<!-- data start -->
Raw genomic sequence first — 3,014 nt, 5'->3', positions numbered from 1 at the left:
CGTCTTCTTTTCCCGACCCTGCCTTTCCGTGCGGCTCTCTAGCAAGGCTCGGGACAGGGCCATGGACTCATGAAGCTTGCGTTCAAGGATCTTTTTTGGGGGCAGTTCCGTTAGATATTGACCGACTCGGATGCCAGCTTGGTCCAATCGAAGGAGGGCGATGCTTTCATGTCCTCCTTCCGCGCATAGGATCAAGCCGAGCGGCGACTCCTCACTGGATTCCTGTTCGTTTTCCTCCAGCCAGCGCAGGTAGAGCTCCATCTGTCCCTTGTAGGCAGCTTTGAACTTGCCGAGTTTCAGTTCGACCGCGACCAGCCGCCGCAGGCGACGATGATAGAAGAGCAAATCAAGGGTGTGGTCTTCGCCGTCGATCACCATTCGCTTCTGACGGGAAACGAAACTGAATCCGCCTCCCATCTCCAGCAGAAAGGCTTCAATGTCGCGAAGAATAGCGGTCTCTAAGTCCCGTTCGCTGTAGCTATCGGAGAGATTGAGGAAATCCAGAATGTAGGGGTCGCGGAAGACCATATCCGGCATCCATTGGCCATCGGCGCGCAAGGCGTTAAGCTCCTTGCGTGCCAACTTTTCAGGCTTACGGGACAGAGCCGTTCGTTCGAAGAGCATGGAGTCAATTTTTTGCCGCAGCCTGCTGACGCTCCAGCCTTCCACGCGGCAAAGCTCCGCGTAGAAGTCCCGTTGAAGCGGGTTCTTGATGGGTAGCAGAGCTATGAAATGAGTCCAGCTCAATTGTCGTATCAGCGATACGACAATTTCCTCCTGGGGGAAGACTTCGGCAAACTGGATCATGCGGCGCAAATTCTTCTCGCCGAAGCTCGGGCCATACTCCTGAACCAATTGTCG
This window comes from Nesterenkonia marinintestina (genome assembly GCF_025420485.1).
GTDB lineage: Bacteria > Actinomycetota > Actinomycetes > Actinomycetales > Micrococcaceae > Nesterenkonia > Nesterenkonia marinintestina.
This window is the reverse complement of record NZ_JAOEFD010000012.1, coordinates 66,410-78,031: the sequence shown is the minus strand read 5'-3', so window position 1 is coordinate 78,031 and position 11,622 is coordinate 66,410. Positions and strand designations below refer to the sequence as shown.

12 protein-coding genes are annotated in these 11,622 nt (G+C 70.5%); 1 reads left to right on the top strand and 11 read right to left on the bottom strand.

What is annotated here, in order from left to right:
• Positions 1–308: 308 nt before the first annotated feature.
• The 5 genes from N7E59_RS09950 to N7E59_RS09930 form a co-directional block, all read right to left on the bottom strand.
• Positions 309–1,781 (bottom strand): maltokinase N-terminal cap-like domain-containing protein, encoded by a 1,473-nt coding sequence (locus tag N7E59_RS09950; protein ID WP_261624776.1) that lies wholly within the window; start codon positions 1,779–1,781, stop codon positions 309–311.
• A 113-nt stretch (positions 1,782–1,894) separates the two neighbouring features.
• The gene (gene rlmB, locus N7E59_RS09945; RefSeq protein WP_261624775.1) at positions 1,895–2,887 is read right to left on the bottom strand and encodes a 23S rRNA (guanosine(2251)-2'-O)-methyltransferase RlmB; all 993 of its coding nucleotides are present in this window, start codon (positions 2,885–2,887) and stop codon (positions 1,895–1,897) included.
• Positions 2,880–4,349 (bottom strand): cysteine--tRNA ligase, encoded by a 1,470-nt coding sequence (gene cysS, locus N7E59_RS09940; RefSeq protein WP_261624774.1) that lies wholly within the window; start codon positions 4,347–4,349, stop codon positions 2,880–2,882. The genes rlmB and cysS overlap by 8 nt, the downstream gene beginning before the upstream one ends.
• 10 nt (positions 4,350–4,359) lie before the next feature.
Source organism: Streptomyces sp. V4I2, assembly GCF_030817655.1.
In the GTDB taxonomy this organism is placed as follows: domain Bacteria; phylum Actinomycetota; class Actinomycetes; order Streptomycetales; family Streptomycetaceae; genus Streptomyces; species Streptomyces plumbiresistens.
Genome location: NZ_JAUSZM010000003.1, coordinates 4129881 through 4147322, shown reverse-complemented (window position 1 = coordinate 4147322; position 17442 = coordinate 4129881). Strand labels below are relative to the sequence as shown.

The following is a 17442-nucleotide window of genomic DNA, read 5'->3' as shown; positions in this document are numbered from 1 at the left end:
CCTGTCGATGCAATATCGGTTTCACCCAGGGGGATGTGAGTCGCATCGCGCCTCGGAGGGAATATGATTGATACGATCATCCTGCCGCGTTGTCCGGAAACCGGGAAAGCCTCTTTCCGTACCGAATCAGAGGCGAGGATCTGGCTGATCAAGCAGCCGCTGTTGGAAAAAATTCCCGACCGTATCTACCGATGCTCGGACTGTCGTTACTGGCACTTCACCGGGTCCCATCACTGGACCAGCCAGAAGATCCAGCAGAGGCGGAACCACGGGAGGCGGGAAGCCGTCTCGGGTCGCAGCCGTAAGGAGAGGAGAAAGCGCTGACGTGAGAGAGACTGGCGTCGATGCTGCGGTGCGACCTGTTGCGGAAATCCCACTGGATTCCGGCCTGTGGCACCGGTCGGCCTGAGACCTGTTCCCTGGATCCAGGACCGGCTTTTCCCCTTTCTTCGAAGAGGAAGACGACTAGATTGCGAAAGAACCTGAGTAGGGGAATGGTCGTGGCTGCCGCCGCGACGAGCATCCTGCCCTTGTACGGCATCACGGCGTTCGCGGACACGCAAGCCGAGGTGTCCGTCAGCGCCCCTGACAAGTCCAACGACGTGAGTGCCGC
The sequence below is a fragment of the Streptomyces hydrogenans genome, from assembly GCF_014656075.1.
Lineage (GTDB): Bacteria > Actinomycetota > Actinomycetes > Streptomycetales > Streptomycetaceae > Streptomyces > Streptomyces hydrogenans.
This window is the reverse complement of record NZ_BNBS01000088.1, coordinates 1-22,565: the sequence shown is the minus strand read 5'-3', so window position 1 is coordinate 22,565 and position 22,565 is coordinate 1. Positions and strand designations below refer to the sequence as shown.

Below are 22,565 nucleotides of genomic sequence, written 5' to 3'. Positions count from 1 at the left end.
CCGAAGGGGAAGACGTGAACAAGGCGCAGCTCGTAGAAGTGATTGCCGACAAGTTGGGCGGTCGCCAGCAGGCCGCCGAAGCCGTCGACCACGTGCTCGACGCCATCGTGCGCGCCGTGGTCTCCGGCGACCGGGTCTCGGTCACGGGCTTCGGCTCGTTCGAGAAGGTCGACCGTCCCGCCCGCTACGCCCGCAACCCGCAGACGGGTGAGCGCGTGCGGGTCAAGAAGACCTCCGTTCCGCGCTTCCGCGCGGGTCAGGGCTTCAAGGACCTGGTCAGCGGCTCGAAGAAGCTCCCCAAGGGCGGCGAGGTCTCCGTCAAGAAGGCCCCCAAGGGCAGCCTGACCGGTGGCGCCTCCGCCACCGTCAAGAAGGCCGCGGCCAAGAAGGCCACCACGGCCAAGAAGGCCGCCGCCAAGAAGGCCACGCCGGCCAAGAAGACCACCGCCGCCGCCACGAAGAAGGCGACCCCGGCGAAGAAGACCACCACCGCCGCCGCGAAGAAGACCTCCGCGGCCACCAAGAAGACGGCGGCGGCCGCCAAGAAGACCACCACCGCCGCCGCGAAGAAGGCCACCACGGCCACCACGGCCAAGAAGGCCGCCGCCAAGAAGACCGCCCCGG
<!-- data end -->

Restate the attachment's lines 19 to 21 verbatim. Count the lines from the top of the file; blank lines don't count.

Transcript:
CCTGTCGATGCAATATCGGTTTCACCCAGGGGGATGTGAGTCGCATCGCGCCTCGGAGGGAATATGATTGATACGATCATCCTGCCGCGTTGTCCGGAAACCGGGAAAGCCTCTTTCCGTACCGAATCAGAGGCGAGGATCTGGCTGATCAAGCAGCCGCTGTTGGAAAAAATTCCCGACCGTATCTACCGATGCTCGGACTGTCGTTACTGGCACTTCACCGGGTCCCATCACTGGACCAGCCAGAAGATCCAGCAGAGGCGGAACCACGGGAGGCGGGAAGCCGTCTCGGGTCGCAGCCGTAAGGAGAGGAGAAAGCGCTGACGTGAGAGAGACTGGCGTCGATGCTGCGGTGCGACCTGTTGCGGAAATCCCACTGGATTCCGGCCTGTGGCACCGGTCGGCCTGAGACCTGTTCCCTGGATCCAGGACCGGCTTTTCCCCTTTCTTCGAAGAGGAAGACGACTAGATTGCGAAAGAACCTGAGTAGGGGAATGGTCGTGGCTGCCGCCGCGACGAGCATCCTGCCCTTGTACGGCATCACGGCGTTCGCGGACACGCAAGCCGAGGTGTCCGTCAGCGCCCCTGACAAGTCCAACGACGTGAGTGCCGC
The sequence below is a fragment of the Streptomyces hydrogenans genome, from assembly GCF_014656075.1.
Lineage (GTDB): Bacteria > Actinomycetota > Actinomycetes > Streptomycetales > Streptomycetaceae > Streptomyces > Streptomyces hydrogenans.